ShotSpotter, which tracks gunfire in the city, was activated 48 times overnight. Each activation could be a round of multiple shots, officials said.
"There was a great deal of gunfire in the area," Flynn said.
Seven squad cars were damaged -- one unmarked squad set on fire, one marked squad smashed by rioters and totaled, one marked squad struck by gunfire (a single shot to the truck area).
Eight rounds of gunfire struck a Bearcat vehicle being utilized during the unrest.
One squad and one wagon were struck by bricks -- breaking windows.
Four officers were hurt overnight. A female officer was struck by concreted and sustained a concussion. She needed seven stitches. Another officer was hit by concrete in the arm, and another in the shin. The fourth officer was hit by flying glass. All officers had been treated and released by Sunday afternoon.
Police said a 16-year-old girl was struck by stray gunfire near 43rd and Burleigh. Four officers were hurt. Three were hit by concrete, and one by flying glass.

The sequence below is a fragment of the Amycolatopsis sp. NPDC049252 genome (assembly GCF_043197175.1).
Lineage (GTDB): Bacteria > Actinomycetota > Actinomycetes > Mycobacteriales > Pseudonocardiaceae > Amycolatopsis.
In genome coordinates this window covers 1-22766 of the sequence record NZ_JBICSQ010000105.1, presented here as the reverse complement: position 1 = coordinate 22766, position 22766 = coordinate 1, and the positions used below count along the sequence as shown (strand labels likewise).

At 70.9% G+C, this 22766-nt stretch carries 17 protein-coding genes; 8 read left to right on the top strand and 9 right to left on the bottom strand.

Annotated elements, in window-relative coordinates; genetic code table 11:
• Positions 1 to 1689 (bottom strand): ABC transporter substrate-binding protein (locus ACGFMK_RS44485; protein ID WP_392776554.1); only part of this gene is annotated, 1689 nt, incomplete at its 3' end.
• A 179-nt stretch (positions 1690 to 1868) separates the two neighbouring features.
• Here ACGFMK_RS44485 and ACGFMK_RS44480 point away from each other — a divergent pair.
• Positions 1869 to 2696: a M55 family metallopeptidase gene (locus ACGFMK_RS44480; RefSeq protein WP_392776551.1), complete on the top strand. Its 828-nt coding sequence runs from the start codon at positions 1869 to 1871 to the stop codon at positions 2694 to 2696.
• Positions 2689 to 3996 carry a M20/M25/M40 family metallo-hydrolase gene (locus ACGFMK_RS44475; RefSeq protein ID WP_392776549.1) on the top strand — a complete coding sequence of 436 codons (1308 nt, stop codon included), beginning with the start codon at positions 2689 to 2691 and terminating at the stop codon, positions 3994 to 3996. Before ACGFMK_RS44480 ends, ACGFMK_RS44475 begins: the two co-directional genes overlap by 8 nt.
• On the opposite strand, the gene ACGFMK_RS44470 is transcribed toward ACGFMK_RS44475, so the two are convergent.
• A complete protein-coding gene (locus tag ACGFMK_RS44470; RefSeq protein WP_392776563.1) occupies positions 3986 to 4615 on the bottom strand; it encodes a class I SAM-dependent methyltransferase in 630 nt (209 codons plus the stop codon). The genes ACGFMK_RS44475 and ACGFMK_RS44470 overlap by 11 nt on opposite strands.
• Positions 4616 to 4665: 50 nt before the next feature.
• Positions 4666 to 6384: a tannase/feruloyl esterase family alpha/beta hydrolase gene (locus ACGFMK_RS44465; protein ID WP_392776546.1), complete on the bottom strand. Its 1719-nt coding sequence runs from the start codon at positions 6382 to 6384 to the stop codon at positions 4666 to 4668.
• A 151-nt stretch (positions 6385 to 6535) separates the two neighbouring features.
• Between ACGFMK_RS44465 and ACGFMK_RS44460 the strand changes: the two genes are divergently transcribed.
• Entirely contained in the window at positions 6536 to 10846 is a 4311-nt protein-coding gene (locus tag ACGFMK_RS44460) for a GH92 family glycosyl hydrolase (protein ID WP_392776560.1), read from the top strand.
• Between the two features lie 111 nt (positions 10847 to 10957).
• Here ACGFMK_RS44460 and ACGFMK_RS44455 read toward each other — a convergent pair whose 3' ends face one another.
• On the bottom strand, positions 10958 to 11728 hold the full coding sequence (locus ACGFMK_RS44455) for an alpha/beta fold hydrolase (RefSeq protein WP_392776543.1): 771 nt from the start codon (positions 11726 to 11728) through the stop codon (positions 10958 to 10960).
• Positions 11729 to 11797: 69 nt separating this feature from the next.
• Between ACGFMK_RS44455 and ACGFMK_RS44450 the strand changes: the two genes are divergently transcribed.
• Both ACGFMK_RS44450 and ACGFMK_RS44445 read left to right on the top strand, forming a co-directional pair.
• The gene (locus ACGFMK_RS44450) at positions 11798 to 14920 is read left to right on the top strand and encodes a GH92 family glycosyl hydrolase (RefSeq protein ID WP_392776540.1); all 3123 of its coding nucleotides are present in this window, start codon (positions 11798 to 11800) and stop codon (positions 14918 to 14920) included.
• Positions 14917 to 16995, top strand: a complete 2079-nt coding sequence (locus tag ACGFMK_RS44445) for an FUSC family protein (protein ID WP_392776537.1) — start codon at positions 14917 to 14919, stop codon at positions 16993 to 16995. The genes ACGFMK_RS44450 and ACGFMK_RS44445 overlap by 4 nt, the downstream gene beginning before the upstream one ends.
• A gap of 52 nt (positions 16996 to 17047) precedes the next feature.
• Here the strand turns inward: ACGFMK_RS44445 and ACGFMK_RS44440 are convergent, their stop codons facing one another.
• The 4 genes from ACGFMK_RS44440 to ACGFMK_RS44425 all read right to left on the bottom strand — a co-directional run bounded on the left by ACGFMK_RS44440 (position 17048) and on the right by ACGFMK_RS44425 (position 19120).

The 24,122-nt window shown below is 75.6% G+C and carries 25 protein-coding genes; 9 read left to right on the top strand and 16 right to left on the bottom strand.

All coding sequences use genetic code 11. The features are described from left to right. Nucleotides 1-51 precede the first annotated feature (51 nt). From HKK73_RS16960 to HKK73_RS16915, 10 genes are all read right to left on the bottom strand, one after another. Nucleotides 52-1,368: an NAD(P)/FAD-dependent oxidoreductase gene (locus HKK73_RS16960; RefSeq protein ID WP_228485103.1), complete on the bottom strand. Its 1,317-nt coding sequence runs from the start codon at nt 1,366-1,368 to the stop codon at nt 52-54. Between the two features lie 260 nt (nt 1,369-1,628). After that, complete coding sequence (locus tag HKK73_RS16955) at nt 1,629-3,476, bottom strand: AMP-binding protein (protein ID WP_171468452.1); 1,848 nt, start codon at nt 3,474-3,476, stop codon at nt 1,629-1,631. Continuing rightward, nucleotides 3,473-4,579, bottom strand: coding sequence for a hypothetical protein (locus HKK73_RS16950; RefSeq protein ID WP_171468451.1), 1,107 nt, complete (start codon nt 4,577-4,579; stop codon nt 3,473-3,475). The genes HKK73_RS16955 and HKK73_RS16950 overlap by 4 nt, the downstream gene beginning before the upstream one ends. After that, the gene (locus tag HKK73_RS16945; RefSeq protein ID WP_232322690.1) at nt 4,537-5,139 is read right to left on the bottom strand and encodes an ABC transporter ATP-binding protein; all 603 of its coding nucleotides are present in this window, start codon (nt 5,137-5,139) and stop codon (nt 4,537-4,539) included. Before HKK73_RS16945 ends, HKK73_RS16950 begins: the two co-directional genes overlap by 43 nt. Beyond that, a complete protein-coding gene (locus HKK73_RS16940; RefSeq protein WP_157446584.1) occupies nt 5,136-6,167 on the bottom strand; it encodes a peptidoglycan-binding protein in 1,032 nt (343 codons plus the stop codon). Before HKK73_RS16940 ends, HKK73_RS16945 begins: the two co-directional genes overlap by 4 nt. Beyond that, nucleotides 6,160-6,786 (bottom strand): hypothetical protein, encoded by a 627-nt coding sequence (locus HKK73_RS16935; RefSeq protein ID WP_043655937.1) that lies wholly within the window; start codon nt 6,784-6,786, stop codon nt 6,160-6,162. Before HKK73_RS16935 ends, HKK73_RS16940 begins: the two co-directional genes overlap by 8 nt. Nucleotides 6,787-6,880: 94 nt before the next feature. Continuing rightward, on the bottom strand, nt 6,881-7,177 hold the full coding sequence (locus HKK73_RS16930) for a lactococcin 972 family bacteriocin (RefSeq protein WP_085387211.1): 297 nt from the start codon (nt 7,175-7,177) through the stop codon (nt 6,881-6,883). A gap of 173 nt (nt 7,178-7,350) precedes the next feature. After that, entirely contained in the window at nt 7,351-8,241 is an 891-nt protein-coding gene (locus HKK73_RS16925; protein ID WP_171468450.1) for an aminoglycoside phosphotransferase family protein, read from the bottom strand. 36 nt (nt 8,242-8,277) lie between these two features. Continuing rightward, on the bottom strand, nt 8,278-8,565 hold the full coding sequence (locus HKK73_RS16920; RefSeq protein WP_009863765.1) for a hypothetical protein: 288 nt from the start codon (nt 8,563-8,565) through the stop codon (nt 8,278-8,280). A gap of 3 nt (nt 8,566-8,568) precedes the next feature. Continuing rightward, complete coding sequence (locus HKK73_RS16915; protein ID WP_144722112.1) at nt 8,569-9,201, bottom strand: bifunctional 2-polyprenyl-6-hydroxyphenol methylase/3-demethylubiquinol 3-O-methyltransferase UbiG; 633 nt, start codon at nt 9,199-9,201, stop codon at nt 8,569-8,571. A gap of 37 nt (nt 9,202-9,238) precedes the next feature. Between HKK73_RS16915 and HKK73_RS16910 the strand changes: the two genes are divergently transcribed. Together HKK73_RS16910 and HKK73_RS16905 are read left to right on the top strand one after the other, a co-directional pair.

Amid all of this violence, Barrett and Flynn said there were no shots fired by law enforcement officers, nor was there use of pepper spray, batons or Tasers.
On Sunday night, there will be 150 officers deployed as part of MPD's Major Incident Response Team. Flynn said all officers will be hitting the streets in two-person patrol units.
Governor Scott Walker has activated the National Guard -- but Barrett said the National Guard would not be deployed unless Chief Flynn deemed it necessary. 125 members of the National Guard were headed to Milwaukee Sunday.
"I hope calm will remain in this community, and we will not have to deploy the Guard," Barrett said. "This is still a very volatile situation. I'm seeking our community, the city that we love, to be calm (Sunday night) and the rest of the summer. What is that going to take? It's going to take parents making sure that their sons and daughters do not get involved in what happened (Saturday) night. I've been in every neighborhood in this city. I've been to funerals and wakes. We don't know what's going to happen if we have a flare-up like (Saturday) night. If you love your son, if you love your daughter, you love your grandchild, tell them to stay away from the area. Let's calm things down. We has a community owe it to each other, we owe it to everyone, to restore order."
A preacher at Sherman Park has called for a community gathering at 8:15 p.m. at the BP gas station to protect the neighborhood.